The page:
Thomas J, Coates, a big time investor in apartments and mobile homes, has dropped a total of $225,000 into five independent expenditure committees that are trying to push conservative-friendly candidates and measures over the victory line this fall.
Coates, a 56-year-old Republican (he donated $2,000 to George Bush in the 2004 presidential election) and yacht racing enthusiast, was the biggest single spender in the November 2008 election, when he contributed nearly $1 million to Prop. 98, a statewide measure that sought to repeal rent control in California and limit government’s right to seize private property by eminent domain.
And with only 11 days until the election, Coates has given local Republican war chests an enormous last-minute boost: He plunked $100,000 into Common Sense Voters, a committee in support of Mark Farrell in D2. He plunked $10,000 into the Alliance for Jobs and Sustainable Growth’s committee in support of Scott Wiener in D8. He plunked $45,000 into the Alliance’s committee in support of Theresa Sparks in D6. He dropped $45,000 into the Alliance’s committee in support of Steve Moss in D10. And he dropped another $25,000 into San Franciscans for a Better Muni, a committee in support of Measure G, which attempts to reform Muni by focusing on transit operator wages.
As the Guardian previously reported, this Alliance has received thousands from the SF Police Officer’s Association, the Building Operators and Managers Association, the Golden Gate Restaurant Association, and SEIU-United Healthcare Workers, which supports a mega-hospital on Cathedral Hill.
But Coates’ donation raises questions about his choices’ commitment to rent control. As Coates told the Chronicle in an interview in 2008, “There is a reason why 35 of 50 states expressly prohibit rent control by law – and the reason is it doesn’t work.”
Coates, who is a principal in Jackson Square Properties, which specializes in apartments and mobile homes, is also the founding partner of Arroya & Coates, a commercial real estate brokerage and investment firm whose clients include Walgreens, Circuit City, and J.P. Morgan Investment Management. And as campaign disclosures show, he’s dumped a large part of his money into the same conservative alliance that has already collectively spent almost $170,000 on Moss, Sparks and Wiener.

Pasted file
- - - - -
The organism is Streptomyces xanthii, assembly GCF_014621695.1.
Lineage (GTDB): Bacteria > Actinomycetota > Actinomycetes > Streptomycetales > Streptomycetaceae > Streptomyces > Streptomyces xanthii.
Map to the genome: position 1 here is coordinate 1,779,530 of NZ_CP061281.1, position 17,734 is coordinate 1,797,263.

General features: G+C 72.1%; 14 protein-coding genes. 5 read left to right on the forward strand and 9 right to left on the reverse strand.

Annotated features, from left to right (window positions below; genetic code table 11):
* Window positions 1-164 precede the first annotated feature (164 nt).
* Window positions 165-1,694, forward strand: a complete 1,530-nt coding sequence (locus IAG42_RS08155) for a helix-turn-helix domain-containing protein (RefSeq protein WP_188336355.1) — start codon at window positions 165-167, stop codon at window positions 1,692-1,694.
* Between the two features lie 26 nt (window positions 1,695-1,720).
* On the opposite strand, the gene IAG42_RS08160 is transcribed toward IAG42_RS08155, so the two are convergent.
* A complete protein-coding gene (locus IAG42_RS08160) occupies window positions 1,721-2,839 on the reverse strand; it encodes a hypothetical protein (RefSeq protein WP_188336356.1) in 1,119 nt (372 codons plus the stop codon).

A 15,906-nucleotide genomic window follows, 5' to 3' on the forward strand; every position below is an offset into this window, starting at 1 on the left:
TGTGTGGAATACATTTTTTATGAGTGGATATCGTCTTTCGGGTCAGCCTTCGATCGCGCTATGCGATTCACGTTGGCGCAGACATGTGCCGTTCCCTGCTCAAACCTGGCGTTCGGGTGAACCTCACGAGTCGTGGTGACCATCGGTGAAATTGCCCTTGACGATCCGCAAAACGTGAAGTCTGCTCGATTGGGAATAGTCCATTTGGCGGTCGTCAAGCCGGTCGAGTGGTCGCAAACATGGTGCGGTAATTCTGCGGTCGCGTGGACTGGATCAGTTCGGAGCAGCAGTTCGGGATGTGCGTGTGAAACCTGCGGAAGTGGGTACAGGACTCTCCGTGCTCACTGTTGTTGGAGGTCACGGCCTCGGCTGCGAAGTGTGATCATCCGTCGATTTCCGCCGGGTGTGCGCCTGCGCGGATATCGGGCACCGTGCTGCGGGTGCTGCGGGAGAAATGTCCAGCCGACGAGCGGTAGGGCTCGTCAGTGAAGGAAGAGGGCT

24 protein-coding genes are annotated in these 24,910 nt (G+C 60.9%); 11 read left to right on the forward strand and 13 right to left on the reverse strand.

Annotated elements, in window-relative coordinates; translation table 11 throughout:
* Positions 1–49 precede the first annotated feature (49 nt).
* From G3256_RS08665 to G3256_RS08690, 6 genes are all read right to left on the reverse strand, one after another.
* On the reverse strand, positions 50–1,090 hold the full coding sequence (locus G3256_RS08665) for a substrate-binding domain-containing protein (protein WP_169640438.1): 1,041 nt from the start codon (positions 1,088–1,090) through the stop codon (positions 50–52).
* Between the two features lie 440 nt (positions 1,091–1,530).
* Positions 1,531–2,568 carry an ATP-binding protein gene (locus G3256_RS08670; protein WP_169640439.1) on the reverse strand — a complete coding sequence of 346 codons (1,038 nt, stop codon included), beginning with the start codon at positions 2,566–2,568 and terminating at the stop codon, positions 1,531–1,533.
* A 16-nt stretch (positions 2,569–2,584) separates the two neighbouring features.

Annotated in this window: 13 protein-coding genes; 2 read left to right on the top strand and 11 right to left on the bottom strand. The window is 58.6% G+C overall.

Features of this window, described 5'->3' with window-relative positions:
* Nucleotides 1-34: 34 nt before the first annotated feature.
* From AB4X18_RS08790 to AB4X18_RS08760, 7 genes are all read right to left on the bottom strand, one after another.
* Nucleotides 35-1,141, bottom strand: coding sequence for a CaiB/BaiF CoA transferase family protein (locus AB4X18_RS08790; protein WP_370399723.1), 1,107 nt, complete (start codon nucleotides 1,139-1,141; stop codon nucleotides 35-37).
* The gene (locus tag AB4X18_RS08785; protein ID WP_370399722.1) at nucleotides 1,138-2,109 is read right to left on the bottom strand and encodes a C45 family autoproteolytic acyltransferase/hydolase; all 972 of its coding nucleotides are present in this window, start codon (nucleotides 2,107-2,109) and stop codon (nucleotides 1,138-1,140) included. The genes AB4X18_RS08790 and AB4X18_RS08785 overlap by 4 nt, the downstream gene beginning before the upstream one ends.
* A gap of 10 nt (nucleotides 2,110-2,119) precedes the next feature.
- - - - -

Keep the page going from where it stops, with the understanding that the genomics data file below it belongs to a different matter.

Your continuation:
So far, labor has countered the Republican money by spending $70,000 in support of Debra Walker in D6 and $90,000 on Mandelman in D8, and the SF Tenants Union has spent a total of $20,000 on mailers opposing Moss, Sparks and Wiener. But collectively the downtown money, which is also being funnelled into several other independent expenditure committees, continues to massively outweigh the progressive bucks.
Coates’ phone line continues to register a “busy” signal, making it impossible to leave him a message, but I’d be happy to include his comments here, if and when I talk to him.
But Gullicksen said he was disturbed by Coates’ heavy spending on the supervisors’ races.
“Coates is the main funder of Prop. 98, his property is in Southern California, he’s pumping a lot of money into supervisors and he clearly has an agenda that we fear Moss, Sparks and Wiener share, which is to make the existence of rent control an issue the Board will take up, if those supervisors are elected.”
It will be interesting to see if Moss, Sparks and Wiener are prepared to pledge that they have no intention to attack rent control….so, stay tuned.
Meanwhile, labor is organizing a protest outside Coates office at 500 Washington Street at 5 p.m on Tuesday, Oct. 26.
“Be there or be evicted!” labor warned.